The automotive industry of the twenty-first century is poised to advance at a rapid pace with greater emphasis on lightweight structures, alternative energy sources, high efficiency powertrains, intelligent control systems, lower emissions, robust design and manufacturing as well as improved comfort and safety. To meet the challenges of the automotive industry, engineers will be required to improve their technical knowledge and skills in a variety of topics that are beyond the realm of traditional engineering curricula.
Automotive engineers will be expected to make connections among different areas of knowledge and integrate them in ways that benefit the automotive industry, society and the environment. Automotive engineers must be well grounded in their own areas of specialty; they must also have a good understanding of the related disciplines, be skilled in synthesis, analysis and design, work effectively in a team environment, and adopt a 'systems' approach.
In response to these needs, the College of Engineering and Computer Science has designed a 30-credit-hour interdisciplinary graduate degree program leading to a master's degree in Automotive Systems Engineering. Many courses in this program are specifically designed to address the new and emerging technology in the automotive industry. Students in this program will not only learn about advanced technologies, but also how to apply them in practice for creative design and problem solving.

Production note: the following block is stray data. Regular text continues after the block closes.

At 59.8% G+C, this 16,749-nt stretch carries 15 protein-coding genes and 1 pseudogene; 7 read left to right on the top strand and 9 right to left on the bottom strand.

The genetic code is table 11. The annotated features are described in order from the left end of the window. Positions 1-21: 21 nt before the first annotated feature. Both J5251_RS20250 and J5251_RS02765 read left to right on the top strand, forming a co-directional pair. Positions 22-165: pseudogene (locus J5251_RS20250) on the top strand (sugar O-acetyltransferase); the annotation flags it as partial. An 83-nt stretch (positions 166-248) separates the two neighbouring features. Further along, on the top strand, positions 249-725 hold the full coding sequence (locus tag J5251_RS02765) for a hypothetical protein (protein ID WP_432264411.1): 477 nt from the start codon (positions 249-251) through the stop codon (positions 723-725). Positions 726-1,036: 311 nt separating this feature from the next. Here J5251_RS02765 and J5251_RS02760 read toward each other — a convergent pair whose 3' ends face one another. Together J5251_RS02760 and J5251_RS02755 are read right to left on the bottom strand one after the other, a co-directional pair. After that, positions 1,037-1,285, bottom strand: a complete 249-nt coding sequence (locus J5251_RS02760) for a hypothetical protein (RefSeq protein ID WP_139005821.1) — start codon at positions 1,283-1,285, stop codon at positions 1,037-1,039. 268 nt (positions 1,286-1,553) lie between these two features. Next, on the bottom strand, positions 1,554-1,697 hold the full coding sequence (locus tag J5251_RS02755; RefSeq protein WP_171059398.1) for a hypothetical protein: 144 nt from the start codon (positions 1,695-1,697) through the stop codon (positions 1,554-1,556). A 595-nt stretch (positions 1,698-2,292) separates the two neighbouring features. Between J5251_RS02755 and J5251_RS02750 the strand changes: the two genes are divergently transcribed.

The program provides:
- Depth in the area of automotive engineering
- Breadth across engineering disciplines of electrical, industrial, mechanical, manufacturing and materials engineering
- Industrially relevant engineering design or research experience through a capstone project or a master's thesis
All classes are held Monday-Thursday, 6-9 PM. Classes are available in Fall (Sept-Dec), Winter (Jan-Apr), Summer I (May-Jun) and Summer II (Jul-Aug) terms. The Fall and Winter courses are held once a week and the Summer I and Summer II courses are offered twice a week.
The Automotive Systems Engineering program is also offered in the distance-learning mode via the internet. The online courses utilize video streaming of the lectures given on campus. The online students have the opportunity to interact with the instructors and with fellow students (both on campus as well as online) through the Virtual Learning Tool (VLT) developed at the University of Michigan-Dearborn. The class lectures, notes and discussions are posted on VLT for online students' access. For more details of the online program, visit the web site: